PARIS, Tenn. — When all else fails, junk fishing often prevails.
Fishing shallow and deep paid off with the lead for Ean Davis and Grayson Hanson, the Day 2 leaders at the 2016 Costa Bassmaster High School Championship.
The team, representing Pell City High School in Alabama, caught 5 bass weighing 21 pounds, 12 ounces for an overall total of 38-13. The catch stands as the heaviest single day weight caught during the tournament underway on Barkley and Kentucky lakes.
Junk fishing is a last resort when there is no prevailing pattern in a lake. The junk term comes from the attempt to catch a bass from any casting target or cover encountered along a given stretch of shoreline. You are basically using everything in the tacklebox and casting at anything.
"In August on the Tennessee River everybody talks about fishing the ledges," said Zeke Gossett, the team captain who coincidentally is a 2014 graduate of the high school located near Birmingham.
"That's how it's going for us and we're making the most of it," said Davis, 18, a senior. "At least in our junk pattern the areas have produced at least one quality bass on both days."
Today that was a largemouth weighing 7-5. Yesterday the team anchored their catch with a largemouth weighing 6-13.
"We're not getting a lot of bites but they are quality fish," added Hanson, 17 a junior. "There is at least one good one in there and we'll need it again tomorrow."
They will indeed need it. The junk spot didn't give up the 7-pounder until 1:30 p.m. Tomorrow will take swinging for the fences since the Top 12 teams will compete for college bass fishing's national championship title. Weekend anglers and a large-scale local tournament will replace the fishing pressure created by the high school teams eliminated after Day 2.
The Panthers bass fishing team is fishing two areas. Those include deepwater ledges and a key 700-yard stretch of shoreline.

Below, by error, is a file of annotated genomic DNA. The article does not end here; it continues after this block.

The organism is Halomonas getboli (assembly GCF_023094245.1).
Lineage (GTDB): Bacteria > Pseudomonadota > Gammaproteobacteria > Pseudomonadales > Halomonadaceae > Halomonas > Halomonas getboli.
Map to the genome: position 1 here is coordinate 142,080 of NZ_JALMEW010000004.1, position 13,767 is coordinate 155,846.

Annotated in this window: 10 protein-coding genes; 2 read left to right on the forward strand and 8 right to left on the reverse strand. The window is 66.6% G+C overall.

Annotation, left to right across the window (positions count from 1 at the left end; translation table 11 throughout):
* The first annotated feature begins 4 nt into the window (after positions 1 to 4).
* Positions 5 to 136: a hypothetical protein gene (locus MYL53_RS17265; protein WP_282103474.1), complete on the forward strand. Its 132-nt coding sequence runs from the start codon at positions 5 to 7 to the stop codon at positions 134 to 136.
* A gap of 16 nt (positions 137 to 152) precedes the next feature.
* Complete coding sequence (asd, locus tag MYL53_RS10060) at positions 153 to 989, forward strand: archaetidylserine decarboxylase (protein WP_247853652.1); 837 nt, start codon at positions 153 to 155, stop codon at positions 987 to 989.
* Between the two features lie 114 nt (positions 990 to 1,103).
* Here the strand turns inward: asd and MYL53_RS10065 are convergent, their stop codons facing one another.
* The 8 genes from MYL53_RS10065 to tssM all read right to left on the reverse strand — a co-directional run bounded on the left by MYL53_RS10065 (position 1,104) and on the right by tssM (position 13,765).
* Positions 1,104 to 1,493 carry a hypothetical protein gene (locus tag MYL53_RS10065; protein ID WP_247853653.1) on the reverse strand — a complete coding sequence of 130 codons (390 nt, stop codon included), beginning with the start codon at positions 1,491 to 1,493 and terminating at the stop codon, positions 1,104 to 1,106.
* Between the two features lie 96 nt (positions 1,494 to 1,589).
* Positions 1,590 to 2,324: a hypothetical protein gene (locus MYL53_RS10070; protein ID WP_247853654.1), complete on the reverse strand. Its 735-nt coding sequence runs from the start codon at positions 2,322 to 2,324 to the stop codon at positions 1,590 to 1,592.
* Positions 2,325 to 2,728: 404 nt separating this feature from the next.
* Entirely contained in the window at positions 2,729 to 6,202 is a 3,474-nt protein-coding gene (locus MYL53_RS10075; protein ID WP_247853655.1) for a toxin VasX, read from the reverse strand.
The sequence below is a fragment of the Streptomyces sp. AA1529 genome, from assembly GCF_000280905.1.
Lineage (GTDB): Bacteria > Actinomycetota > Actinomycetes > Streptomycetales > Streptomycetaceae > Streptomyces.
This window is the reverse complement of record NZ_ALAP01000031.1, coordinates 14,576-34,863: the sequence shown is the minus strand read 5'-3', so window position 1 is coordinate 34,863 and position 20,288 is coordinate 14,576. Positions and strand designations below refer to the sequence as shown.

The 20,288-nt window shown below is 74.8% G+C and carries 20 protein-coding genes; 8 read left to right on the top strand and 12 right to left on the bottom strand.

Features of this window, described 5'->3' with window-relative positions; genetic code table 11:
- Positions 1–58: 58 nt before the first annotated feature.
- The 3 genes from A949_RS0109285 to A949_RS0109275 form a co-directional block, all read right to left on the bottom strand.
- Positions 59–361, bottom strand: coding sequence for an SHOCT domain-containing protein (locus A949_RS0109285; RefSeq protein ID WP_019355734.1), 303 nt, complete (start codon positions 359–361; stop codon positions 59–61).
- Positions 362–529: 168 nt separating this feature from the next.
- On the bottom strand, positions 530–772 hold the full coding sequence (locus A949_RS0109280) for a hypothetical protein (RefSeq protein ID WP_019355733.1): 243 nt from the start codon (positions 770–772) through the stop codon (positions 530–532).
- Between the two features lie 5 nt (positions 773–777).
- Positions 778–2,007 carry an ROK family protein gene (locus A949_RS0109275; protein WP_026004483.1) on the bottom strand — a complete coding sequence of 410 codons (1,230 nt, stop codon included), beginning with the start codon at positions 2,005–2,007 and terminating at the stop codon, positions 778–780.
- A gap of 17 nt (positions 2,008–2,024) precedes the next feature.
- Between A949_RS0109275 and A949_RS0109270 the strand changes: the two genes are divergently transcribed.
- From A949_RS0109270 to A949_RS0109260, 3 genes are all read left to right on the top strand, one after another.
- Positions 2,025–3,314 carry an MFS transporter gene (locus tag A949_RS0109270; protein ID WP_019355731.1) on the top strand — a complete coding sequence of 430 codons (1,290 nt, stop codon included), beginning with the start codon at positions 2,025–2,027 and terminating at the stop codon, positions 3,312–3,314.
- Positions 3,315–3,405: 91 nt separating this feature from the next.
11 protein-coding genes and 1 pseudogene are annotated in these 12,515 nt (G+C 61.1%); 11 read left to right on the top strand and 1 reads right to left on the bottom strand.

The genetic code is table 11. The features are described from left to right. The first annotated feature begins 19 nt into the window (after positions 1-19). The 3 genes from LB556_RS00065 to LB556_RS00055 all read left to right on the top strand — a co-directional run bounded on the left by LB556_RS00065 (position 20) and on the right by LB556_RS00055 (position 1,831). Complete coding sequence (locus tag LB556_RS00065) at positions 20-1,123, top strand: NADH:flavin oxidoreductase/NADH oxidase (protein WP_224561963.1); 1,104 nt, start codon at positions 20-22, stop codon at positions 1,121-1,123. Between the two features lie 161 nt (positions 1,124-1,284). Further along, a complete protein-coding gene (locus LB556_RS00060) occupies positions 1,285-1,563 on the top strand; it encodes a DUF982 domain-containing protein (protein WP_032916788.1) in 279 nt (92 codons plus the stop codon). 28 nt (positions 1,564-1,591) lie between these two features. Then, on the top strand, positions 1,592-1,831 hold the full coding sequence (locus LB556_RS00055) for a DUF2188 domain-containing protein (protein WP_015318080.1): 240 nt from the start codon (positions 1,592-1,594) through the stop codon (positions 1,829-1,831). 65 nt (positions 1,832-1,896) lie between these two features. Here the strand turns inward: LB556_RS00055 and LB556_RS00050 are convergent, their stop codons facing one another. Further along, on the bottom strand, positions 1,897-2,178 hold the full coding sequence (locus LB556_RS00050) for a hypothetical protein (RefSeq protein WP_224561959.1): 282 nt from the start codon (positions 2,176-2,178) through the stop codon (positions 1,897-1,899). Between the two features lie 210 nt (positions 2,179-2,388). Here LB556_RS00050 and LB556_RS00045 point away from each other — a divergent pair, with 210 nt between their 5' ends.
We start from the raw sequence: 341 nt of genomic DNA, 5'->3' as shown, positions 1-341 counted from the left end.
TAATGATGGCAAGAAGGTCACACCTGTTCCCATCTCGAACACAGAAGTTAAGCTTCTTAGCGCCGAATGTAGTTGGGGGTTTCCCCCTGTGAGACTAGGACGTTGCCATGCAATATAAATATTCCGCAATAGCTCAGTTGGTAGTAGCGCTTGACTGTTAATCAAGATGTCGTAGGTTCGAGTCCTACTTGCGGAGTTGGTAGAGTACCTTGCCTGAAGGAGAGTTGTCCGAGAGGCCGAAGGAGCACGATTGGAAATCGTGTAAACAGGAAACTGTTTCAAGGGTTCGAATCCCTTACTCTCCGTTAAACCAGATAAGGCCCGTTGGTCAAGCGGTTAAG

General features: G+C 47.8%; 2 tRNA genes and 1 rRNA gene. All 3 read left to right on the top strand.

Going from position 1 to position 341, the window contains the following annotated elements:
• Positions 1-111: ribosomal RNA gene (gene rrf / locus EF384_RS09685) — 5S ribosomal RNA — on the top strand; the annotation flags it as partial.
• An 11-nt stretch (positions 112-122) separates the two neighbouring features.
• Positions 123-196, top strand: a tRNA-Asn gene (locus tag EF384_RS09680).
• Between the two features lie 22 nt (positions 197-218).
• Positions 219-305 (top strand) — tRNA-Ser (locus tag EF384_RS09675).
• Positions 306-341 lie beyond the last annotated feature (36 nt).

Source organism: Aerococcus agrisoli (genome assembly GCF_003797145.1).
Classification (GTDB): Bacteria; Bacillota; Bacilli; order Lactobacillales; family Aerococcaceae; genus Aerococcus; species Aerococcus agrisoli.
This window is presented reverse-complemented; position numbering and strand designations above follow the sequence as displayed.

"We are just rotating between the two areas but the shallow spot is the best," said Gossett.
Austin Hamner and Aaron Reed, the Day 1 leaders, dropped to second with a total weight of 35-7. Samuel and Matthew Vandergriff of Warren County High School in Tennessee dropped to third with 33-8. Ryan Wood and Turner Mason, fishing for the Front Range Bass Club in Colorado, pulled into fourth with 32-9. Colton Didion and John Hutson of the Hartley Hawgs in Ohio hold down fifth place with 32-6.
The leaders behind Pell City continue finding success using a traditionally popular method of fishing here during summer. That is finding tight schools of bass offshore on the lake's underwater ledges. Those drop off into the deep, cooler water of the Tennessee River channel.
That is where the bass find a comfort zone and source of food. The current and cooler water also attracts baitfish. Timing is everything. The bass follow the bait and there are no guarantees they stay in the same spot. Even so it's a gamble worth the risk.
"Today we didn't have enough current," admitted Hamner, of the flow created by the release of water from Kentucky Dam. "We need it to run all day to be good."
The Northside High School team from Tuscaloosa, Ala., duplicated their fishing strategy today by fishing shallow and then going to the deepwater ledges.
"We are fishing shallow to catch a quick limit and then moving deep for the bigger bite," said Reed.
The limit came again by 8:30 a.m. and the anglers replaced the smaller catch with bigger bass caught on the ledges.
The lack of current and calm winds played into the favor of the strategy chosen by Wood and Mason, students at Legacy High School in Broomfield, Co.
"Current doesn't matter at all to us because we are fishing in shallow water," said Wood, who was on the 2015 Bassmaster High School All-American Fishing Team.
Coincidentally, shallow water produced the winning catch for three consecutive days for the winning team last year. That high school championship was held on Kentucky Lake in early August.
A coach whose role is mentoring the anglers accompanies them in the boat. Teams must take a 15-minute half-time break after four hours of fishing. One-minute timeouts are optional.
Teams are eligible to win $70,250 in scholarship funds. B.A.S.S. is contributing $21,000 and sponsors are providing $9,250. The remaining $40,000 will be awarded by Bethel University in McKenzie, Tenn. The school has the distinction as the first to offer academic scholarships for members of a collegiate bass fishing team. Triton will also provide an additional $500 scholarship to each angler through sixth place.
Tomorrow the Top 12 teams take off at 5:30 a.m. from Paris Landing State Park and return for the weigh-in at 1:45 p.m. The high school national champions will be crowned on the Henry County Court House square in downtown Paris.